The shooting in a Colorado LGBTQ bar Nov. 19, 2022, in which five people were killed and at least 25 injured, is the latest mass shooting in the U.S. and it has reignited the debate over red flag laws and their effectiveness in stopping these kinds of mass killings. Police have yet to determine a motive for the killings, but it is clear that the suspect had a history of violent plans, having allegedly threatened to attack his mother with a homemade bomb more than a year before the attack at Club Q.
The suspect was arrested in June 2021 in connection with a bomb threat that led to a standoff at his mother’s home, according to a news release from the El Paso County Sheriff’s Office at the time.
This has led to questions over why that earlier alleged incident did not trigger Colorado’s “red flag” law – something that may have prevented him from acquiring the AR-15-style semi-automatic weapon that police say was used in the Club Q attack. But there is reportedly no public record indicating that law enforcement or any family member acted on that threat and petitioned the court.
The Q nightclub shooting occurred in a county where the sheriff has openly opposed Colorado’s law and has previously stated that his officers will not petition for an order except under “exigent circumstances.” The county has declared itself a "Second Amendment preservation county," in the belief that gun safety laws are unconstitutional.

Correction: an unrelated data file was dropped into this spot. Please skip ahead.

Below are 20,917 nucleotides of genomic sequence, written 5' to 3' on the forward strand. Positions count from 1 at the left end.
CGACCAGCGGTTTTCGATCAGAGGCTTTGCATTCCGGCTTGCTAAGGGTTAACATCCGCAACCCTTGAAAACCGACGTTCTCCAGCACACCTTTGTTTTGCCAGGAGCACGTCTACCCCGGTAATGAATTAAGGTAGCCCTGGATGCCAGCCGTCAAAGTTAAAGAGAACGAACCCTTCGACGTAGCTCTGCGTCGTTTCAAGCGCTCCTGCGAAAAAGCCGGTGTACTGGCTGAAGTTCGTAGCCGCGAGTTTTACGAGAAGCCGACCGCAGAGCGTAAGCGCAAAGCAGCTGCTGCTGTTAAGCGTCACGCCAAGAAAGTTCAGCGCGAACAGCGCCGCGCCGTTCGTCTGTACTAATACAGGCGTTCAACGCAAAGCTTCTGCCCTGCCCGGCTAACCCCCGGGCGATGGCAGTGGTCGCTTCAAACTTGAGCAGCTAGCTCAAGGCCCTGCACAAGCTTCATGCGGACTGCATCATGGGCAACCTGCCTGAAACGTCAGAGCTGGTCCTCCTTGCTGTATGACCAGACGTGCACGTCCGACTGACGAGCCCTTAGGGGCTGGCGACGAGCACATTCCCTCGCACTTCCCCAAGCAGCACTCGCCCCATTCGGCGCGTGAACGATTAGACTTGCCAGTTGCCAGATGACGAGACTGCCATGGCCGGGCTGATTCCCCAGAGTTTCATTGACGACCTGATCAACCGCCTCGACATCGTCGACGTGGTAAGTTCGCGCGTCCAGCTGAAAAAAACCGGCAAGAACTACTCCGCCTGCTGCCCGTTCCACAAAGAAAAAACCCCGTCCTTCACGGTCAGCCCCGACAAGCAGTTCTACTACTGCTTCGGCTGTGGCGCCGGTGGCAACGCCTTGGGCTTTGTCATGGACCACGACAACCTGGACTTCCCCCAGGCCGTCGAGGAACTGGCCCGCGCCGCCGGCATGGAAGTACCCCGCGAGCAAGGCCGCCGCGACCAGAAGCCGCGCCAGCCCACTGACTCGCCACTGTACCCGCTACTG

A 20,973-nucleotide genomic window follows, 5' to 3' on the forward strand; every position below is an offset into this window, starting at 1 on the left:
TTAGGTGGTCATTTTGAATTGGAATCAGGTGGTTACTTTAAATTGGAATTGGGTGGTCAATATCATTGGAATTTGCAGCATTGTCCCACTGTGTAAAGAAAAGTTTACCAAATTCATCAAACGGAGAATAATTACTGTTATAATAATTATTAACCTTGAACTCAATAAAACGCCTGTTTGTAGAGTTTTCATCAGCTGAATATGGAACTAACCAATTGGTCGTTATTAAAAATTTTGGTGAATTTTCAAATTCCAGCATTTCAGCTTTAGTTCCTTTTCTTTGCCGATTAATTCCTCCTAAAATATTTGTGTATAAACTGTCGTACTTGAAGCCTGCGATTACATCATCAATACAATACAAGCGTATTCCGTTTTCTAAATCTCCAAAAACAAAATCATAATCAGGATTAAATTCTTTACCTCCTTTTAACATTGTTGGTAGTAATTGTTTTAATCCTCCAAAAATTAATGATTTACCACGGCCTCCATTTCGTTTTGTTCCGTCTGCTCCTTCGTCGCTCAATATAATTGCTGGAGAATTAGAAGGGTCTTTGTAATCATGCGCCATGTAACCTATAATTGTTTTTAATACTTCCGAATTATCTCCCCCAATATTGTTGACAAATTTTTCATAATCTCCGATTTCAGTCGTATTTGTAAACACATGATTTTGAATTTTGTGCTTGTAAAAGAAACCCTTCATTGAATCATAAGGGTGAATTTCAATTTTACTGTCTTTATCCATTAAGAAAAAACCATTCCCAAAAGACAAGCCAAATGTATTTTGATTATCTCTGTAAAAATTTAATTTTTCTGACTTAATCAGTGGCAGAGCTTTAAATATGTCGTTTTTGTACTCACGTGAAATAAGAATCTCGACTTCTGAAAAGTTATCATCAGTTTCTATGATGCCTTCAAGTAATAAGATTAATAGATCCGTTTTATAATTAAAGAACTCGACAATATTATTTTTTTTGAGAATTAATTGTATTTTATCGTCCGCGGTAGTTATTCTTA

In another case, from 2019, in California, the manager of a car dealership contacted police and described a scary situation. An employee allegedly had confided to a co-worker that if he was fired from his job, he would shoot his supervisor and other employees, though he would warn the co-worker in advance so he could escape.
Thanks to the red flag law that California enacted in 2014, the police could take action right away, without having to charge the employee with a crime. The cops obtained a court order and the next day seized five firearms. The court subsequently issued another order, allowing authorities to hold on to the weapons for a year.
That case, described in an article by University of California Davis researchers published Aug. 20, 2019, in the journal Annals of Internal Medicine, is an example of what many advocate as a way to prevent the mass shootings that have devastated the U.S.